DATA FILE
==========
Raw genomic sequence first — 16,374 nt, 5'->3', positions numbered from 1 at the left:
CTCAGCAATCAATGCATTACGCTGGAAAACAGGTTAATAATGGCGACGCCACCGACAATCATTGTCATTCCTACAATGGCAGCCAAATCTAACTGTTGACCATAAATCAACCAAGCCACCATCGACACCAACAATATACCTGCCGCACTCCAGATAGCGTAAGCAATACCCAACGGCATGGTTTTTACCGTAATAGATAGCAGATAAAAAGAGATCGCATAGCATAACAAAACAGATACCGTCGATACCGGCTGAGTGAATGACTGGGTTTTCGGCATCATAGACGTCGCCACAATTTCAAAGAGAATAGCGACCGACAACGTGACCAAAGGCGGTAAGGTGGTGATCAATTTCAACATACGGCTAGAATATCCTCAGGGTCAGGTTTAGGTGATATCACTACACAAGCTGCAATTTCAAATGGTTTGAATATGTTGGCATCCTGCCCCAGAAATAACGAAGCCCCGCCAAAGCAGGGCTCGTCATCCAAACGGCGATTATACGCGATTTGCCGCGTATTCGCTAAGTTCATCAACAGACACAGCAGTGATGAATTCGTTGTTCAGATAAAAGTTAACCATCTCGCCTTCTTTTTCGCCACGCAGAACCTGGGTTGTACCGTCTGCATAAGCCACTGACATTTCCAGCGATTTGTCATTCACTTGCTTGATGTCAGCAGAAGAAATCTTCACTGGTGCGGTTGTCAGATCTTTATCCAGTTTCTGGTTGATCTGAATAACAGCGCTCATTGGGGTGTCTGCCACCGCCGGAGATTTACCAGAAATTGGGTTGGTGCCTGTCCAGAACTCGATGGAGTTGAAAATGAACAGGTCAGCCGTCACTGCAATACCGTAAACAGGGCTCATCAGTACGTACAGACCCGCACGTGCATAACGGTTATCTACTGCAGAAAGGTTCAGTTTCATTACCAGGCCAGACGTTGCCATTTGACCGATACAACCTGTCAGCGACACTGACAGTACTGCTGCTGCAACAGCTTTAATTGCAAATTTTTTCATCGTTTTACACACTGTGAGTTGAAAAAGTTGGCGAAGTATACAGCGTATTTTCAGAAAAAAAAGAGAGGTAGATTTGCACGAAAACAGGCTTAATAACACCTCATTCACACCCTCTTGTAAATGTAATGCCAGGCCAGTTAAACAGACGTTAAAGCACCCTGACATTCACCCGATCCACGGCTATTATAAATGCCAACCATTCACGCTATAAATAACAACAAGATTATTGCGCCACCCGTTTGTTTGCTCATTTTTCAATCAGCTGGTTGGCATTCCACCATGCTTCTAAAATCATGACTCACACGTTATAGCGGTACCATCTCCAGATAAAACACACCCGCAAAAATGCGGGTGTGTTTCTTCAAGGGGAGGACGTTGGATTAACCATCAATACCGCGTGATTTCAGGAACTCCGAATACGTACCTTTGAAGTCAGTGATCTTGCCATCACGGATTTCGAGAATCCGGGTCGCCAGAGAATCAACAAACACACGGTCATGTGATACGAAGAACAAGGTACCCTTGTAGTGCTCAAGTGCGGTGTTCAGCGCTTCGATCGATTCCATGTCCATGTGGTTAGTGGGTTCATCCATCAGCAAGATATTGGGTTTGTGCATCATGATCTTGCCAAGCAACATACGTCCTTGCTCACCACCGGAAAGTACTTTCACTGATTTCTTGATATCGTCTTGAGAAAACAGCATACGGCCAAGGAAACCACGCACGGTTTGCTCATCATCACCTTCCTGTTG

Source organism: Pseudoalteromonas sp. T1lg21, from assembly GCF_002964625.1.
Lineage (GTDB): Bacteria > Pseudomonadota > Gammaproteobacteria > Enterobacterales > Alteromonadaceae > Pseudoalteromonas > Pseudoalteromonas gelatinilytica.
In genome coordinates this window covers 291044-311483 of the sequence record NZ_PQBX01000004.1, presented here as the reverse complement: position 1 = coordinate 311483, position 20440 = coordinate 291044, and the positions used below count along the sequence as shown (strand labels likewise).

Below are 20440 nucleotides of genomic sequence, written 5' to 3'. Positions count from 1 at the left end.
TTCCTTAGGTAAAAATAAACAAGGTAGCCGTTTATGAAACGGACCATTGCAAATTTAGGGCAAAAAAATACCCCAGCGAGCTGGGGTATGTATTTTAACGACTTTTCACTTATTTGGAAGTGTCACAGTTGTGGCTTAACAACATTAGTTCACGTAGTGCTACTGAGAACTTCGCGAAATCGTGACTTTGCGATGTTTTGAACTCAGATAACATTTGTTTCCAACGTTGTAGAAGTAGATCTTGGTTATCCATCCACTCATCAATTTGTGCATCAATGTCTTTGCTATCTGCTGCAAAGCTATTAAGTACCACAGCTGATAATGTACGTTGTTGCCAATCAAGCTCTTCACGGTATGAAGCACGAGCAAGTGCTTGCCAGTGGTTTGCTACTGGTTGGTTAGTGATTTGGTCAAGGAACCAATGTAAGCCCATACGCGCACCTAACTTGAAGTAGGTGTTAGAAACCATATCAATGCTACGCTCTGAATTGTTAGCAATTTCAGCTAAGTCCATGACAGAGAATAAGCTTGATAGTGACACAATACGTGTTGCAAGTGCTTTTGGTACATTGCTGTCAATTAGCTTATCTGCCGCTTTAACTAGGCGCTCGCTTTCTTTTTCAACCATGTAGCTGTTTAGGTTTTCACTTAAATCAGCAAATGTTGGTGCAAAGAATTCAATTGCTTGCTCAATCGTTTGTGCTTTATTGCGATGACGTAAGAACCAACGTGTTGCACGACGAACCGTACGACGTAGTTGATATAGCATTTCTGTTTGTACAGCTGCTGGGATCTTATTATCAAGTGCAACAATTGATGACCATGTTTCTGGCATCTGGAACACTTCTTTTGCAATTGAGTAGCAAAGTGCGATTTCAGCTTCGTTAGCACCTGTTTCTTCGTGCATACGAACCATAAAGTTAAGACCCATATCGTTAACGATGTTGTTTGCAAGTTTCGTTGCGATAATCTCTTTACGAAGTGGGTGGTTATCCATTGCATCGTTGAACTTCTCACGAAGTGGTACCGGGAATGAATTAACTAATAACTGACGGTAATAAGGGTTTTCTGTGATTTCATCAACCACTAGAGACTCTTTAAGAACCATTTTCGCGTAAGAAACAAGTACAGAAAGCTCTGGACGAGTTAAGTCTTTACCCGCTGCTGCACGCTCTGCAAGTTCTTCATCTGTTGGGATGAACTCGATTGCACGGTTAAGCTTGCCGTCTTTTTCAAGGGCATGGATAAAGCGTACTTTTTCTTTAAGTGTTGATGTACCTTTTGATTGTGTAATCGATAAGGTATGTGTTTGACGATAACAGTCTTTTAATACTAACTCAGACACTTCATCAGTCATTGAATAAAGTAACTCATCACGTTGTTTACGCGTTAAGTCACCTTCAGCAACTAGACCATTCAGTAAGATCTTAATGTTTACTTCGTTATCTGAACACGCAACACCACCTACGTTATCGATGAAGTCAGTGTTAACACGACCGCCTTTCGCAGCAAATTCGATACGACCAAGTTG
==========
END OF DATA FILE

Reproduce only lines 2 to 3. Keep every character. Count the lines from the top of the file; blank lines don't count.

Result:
CTCAGCAATCAATGCATTACGCTGGAAAACAGGTTAATAATGGCGACGCCACCGACAATCATTGTCATTCCTACAATGGCAGCCAAATCTAACTGTTGACCATAAATCAACCAAGCCACCATCGACACCAACAATATACCTGCCGCACTCCAGATAGCGTAAGCAATACCCAACGGCATGGTTTTTACCGTAATAGATAGCAGATAAAAAGAGATCGCATAGCATAACAAAACAGATACCGTCGATACCGGCTGAGTGAATGACTGGGTTTTCGGCATCATAGACGTCGCCACAATTTCAAAGAGAATAGCGACCGACAACGTGACCAAAGGCGGTAAGGTGGTGATCAATTTCAACATACGGCTAGAATATCCTCAGGGTCAGGTTTAGGTGATATCACTACACAAGCTGCAATTTCAAATGGTTTGAATATGTTGGCATCCTGCCCCAGAAATAACGAAGCCCCGCCAAAGCAGGGCTCGTCATCCAAACGGCGATTATACGCGATTTGCCGCGTATTCGCTAAGTTCATCAACAGACACAGCAGTGATGAATTCGTTGTTCAGATAAAAGTTAACCATCTCGCCTTCTTTTTCGCCACGCAGAACCTGGGTTGTACCGTCTGCATAAGCCACTGACATTTCCAGCGATTTGTCATTCACTTGCTTGATGTCAGCAGAAGAAATCTTCACTGGTGCGGTTGTCAGATCTTTATCCAGTTTCTGGTTGATCTGAATAACAGCGCTCATTGGGGTGTCTGCCACCGCCGGAGATTTACCAGAAATTGGGTTGGTGCCTGTCCAGAACTCGATGGAGTTGAAAATGAACAGGTCAGCCGTCACTGCAATACCGTAAACAGGGCTCATCAGTACGTACAGACCCGCACGTGCATAACGGTTATCTACTGCAGAAAGGTTCAGTTTCATTACCAGGCCAGACGTTGCCATTTGACCGATACAACCTGTCAGCGACACTGACAGTACTGCTGCTGCAACAGCTTTAATTGCAAATTTTTTCATCGTTTTACACACTGTGAGTTGAAAAAGTTGGCGAAGTATACAGCGTATTTTCAGAAAAAAAAGAGAGGTAGATTTGCACGAAAACAGGCTTAATAACACCTCATTCACACCCTCTTGTAAATGTAATGCCAGGCCAGTTAAACAGACGTTAAAGCACCCTGACATTCACCCGATCCACGGCTATTATAAATGCCAACCATTCACGCTATAAATAACAACAAGATTATTGCGCCACCCGTTTGTTTGCTCATTTTTCAATCAGCTGGTTGGCATTCCACCATGCTTCTAAAATCATGACTCACACGTTATAGCGGTACCATCTCCAGATAAAACACACCCGCAAAAATGCGGGTGTGTTTCTTCAAGGGGAGGACGTTGGATTAACCATCAATACCGCGTGATTTCAGGAACTCCGAATACGTACCTTTGAAGTCAGTGATCTTGCCATCACGGATTTCGAGAATCCGGGTCGCCAGAGAATCAACAAACACACGGTCATGTGATACGAAGAACAAGGTACCCTTGTAGTGCTCAAGTGCGGTGTTCAGCGCTTCGATCGATTCCATGTCCATGTGGTTAGTGGGTTCATCCATCAGCAAGATATTGGGTTTGTGCATCATGATCTTGCCAAGCAACATACGTCCTTGCTCACCACCGGAAAGTACTTTCACTGATTTCTTGATATCGTCTTGAGAAAACAGCATACGGCCAAGGAAACCACGCACGGTTTGCTCATCATCACCTTCCTGTTG

Source organism: Pseudoalteromonas sp. T1lg21, from assembly GCF_002964625.1.